Now, I'm leaving a lot of the plot details out because Bellview policy states that I won't ruin the movie for you in these reviews.  But, of things that I will talk about, first off is Crowe.  After playing a fat bastard in his Oscar-nominated role and film "The Insider", he dropped 40 pounds and looks like he lifted weights everyday to play the title character of this movie.  I think this is a win-win for the sex debate:  this is clearly being marketed as a guy movie...and, from the two females that were in our party, Crowe was looking pretty hot and more than kept their attention.  But, since Crowe is a great actor, he plays the dramatic scenes very well and you really get behind him and his quest for revenge.  Secondly, the story.  Lest you think this is just a straight "The Last of the Mohicans"/"Braveheart" ripoff, you should know that this movie has a better story than both.  I was expecting to just sit back and watch heads get lopped off for two hours, but instead, I got a 150-minute movie with a bunch of story and a couple of interesting sideplots to follow when Maximus wasn't whoopin' ass in the arenas.  A very pleasant surprise.  And, the music was really rousing, in my mind...but, the legendary "The Last of the Mohicans" soundtrack is still better than the tunes here.

Now, you ask, how were those battle scenes?  In my mind, very, very well done.  The best part about them is the camerawork.  Although you can tell that people are getting impaled, gutted, crushed, etc., the camera is moving just fast enough for you to see the action taking place without really seeing how bloody a chariot driver's flattened body really is.  Now, don't get me wrong:  heads are flying on some occasions (the best being the absolutely awesome Maximus two-handed sword maneuver in his second provincial battle scene--the audience in our theater was cheering), arms are lopped off, torsos are split and a lot of people get a sword in the chest.  But, in movies like "The 13th Warrior", it felt gratuitous; here, it seemed like there was some semblance of a purpose.  And, the battle scenes in Rome are all pretty much awesome, and the feeling that the Colosseum battles were like playing in the Super Bowl struck me as a funny irony to how Proximo talked about the events, with his "50,000 members of a screaming mob" soliloquy.  Great stuff.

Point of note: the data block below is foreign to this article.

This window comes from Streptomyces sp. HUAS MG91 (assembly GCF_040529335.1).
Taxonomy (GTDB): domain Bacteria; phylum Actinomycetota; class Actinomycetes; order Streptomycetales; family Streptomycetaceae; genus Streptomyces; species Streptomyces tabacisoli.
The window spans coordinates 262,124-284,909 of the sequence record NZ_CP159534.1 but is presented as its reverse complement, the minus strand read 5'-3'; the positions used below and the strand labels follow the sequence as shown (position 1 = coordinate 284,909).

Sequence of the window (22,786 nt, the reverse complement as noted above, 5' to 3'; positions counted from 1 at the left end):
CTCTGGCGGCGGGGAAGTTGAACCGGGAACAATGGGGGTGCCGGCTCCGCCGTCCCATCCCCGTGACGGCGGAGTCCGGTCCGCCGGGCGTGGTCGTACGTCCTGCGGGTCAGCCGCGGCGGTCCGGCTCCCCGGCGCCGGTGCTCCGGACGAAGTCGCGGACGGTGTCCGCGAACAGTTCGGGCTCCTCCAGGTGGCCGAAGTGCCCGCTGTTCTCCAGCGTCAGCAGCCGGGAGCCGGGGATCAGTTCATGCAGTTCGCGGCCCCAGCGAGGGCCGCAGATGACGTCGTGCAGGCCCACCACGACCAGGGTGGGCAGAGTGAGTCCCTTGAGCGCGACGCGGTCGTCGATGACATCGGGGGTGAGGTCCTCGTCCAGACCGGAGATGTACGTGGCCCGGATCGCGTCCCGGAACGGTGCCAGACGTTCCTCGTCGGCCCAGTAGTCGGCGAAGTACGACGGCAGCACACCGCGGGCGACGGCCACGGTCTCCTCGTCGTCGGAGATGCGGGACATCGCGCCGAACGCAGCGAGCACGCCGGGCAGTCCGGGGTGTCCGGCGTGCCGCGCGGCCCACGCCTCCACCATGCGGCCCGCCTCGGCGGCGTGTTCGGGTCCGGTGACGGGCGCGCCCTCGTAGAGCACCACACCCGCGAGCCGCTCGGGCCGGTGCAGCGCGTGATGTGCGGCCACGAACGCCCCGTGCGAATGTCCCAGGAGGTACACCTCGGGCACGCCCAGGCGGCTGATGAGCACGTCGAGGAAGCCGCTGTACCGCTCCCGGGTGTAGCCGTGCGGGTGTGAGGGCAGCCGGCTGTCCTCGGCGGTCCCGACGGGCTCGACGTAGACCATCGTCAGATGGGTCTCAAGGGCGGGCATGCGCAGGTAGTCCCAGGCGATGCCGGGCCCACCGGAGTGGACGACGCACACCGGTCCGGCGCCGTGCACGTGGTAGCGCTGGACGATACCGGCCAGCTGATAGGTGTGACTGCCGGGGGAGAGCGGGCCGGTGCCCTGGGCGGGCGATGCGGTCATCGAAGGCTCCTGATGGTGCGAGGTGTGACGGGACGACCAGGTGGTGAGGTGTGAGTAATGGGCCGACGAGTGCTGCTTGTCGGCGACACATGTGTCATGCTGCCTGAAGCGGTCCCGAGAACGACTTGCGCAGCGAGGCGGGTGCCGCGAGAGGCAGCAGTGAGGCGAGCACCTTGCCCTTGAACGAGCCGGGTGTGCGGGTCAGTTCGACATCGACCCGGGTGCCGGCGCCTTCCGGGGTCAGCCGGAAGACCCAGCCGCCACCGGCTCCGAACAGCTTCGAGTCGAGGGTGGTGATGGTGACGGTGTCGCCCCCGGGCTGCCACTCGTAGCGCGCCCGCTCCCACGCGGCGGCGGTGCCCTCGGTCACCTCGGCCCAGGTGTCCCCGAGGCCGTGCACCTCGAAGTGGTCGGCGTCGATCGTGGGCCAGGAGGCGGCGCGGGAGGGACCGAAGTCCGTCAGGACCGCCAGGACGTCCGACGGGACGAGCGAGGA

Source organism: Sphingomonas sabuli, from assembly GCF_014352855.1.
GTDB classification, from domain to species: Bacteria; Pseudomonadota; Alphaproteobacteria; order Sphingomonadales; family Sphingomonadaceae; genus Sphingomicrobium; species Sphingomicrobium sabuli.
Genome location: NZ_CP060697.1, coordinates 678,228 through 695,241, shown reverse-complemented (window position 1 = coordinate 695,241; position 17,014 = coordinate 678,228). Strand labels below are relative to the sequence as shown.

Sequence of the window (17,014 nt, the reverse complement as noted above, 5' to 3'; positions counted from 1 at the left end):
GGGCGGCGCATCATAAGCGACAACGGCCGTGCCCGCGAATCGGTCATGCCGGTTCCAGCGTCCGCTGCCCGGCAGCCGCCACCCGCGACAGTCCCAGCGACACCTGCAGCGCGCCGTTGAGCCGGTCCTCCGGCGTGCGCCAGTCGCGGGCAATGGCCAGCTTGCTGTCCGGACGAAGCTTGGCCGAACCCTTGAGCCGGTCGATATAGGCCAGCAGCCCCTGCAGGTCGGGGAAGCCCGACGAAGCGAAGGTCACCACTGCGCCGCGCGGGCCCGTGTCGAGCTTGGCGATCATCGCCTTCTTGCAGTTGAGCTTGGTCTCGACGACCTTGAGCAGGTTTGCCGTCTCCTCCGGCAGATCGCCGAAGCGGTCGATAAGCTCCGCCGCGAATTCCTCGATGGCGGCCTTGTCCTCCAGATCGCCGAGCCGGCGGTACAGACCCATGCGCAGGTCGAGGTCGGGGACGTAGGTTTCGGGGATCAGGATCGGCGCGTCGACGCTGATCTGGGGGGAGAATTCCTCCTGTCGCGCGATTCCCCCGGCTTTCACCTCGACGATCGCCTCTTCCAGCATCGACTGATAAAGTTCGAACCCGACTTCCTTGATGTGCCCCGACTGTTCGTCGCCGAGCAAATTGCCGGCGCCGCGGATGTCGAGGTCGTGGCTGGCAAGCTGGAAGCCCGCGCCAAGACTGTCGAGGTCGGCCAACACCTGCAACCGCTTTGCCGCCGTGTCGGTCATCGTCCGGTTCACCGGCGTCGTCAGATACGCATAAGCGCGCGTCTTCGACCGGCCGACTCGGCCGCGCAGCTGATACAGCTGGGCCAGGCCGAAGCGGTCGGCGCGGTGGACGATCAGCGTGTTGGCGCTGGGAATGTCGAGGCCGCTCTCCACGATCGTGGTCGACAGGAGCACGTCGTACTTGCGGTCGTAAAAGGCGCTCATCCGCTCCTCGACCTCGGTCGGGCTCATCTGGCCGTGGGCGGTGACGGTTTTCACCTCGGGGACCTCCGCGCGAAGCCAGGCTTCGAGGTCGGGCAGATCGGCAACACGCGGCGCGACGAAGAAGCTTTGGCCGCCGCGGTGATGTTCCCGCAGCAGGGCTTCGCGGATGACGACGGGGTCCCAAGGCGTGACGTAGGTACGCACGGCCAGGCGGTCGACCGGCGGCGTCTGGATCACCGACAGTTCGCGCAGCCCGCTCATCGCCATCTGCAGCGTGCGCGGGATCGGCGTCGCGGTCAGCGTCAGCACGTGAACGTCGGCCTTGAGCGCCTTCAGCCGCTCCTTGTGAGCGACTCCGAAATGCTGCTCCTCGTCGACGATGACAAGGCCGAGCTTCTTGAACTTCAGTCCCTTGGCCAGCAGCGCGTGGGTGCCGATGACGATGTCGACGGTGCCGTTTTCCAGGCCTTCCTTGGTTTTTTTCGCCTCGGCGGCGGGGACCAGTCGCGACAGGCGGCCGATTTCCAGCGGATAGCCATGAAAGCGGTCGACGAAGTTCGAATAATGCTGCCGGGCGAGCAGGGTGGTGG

Any negatives?  Well, it is a bit long, and I guess that I didn't think about it until I needed to hit the head like it was my day job for the last hour and a half of the movie.  NOTE TO SELF:  USE THE BATHROOM BEFORE THIS MOVIE STARTS!  And, some of how this movie works reminded me a lot of "Blade", the Wesley Snipes/Stephen Dorff action movie from '98.  Dorff could have played the Commodus role a bit better than Phoenix did...but, this is a minor beef.